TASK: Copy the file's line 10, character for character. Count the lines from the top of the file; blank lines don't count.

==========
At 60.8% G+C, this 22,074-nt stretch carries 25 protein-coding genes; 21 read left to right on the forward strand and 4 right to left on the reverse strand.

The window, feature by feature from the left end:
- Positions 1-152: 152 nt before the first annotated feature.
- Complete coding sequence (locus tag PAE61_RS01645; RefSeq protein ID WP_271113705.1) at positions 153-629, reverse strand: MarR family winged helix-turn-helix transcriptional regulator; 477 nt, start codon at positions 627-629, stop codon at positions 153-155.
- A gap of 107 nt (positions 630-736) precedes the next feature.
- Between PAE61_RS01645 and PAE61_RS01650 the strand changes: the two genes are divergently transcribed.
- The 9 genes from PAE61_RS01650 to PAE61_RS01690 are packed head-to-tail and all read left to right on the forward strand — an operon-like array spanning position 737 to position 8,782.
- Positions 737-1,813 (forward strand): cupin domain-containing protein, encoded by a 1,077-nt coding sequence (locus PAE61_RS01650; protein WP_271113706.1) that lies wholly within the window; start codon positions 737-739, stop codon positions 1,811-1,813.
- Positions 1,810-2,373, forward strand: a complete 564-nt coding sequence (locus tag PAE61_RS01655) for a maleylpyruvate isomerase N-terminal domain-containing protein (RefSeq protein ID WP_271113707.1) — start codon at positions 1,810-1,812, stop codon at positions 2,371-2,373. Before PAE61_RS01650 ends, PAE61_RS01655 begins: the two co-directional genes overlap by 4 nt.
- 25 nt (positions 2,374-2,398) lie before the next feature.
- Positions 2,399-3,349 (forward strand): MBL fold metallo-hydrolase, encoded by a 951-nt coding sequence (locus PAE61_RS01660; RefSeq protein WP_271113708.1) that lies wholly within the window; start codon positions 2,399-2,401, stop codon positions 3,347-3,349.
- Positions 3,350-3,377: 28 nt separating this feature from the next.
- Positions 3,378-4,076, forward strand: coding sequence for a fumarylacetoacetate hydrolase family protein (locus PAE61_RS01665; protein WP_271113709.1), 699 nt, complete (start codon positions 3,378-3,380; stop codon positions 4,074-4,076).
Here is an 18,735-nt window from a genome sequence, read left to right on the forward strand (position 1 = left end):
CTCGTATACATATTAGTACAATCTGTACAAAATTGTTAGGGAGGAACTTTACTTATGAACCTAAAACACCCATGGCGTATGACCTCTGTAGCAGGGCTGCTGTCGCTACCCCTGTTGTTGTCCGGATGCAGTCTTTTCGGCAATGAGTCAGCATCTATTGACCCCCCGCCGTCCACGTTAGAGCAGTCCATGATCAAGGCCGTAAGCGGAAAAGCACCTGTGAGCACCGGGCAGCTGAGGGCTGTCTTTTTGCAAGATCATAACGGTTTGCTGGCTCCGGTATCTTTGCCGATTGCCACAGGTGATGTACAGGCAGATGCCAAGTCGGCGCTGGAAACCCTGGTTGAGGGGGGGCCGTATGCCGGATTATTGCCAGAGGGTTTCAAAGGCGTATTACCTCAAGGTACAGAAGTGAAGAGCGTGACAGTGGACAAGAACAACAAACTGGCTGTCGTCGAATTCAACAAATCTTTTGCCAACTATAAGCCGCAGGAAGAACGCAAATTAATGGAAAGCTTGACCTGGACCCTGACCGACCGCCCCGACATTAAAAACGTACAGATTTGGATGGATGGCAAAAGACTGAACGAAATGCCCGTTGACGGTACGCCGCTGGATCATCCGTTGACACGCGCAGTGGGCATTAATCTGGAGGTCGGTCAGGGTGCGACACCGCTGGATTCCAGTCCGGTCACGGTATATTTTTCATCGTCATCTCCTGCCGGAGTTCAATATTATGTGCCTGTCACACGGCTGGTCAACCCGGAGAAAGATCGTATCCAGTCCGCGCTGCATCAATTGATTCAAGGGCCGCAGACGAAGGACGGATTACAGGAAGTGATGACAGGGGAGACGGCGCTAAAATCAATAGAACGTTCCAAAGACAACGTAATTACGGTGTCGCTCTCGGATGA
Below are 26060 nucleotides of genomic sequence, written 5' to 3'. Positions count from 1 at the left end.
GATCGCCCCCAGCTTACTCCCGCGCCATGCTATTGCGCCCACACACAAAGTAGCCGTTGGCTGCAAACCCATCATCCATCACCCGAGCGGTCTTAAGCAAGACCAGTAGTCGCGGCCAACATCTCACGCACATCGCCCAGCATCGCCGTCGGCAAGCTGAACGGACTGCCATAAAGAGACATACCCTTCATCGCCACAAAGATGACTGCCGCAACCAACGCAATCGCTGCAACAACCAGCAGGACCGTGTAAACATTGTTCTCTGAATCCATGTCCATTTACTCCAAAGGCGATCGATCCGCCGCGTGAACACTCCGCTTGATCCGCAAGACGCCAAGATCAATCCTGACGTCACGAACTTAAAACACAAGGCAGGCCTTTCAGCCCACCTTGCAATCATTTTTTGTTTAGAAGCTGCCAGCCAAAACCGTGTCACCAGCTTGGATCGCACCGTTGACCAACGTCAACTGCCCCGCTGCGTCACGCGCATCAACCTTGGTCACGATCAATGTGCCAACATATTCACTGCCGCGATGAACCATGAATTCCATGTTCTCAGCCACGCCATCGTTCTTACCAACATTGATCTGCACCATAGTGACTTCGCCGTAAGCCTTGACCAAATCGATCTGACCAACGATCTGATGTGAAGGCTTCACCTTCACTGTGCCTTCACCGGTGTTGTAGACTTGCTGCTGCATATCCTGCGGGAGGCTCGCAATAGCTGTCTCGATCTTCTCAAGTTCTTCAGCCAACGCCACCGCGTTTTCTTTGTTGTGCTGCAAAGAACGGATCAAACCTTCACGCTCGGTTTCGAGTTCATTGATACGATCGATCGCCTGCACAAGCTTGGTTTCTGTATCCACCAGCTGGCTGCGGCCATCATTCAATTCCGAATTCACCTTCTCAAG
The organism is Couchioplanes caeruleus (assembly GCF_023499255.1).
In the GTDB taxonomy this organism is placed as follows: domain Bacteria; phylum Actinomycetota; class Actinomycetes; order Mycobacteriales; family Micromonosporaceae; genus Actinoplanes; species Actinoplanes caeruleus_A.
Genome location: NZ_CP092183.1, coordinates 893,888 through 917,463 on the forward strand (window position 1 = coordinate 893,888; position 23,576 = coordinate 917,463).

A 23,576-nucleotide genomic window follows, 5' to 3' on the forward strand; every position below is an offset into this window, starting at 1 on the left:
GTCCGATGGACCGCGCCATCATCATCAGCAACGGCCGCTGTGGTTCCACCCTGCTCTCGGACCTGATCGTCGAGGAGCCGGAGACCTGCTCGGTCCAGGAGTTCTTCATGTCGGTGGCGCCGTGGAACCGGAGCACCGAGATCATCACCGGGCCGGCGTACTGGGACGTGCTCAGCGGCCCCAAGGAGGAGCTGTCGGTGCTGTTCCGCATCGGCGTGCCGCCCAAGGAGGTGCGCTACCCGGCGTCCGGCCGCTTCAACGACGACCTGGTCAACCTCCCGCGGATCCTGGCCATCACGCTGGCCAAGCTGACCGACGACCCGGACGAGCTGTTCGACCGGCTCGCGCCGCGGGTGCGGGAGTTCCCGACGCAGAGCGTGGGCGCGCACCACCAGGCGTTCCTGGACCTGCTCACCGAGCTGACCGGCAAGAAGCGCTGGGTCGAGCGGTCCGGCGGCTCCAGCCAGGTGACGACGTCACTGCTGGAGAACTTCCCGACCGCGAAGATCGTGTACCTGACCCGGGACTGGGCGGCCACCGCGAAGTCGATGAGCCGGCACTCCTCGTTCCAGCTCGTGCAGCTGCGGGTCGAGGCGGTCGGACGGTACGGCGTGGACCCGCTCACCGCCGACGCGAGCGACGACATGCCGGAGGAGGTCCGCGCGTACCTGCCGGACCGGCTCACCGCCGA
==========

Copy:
- 25 nt (positions 2,374-2,398) lie before the next feature.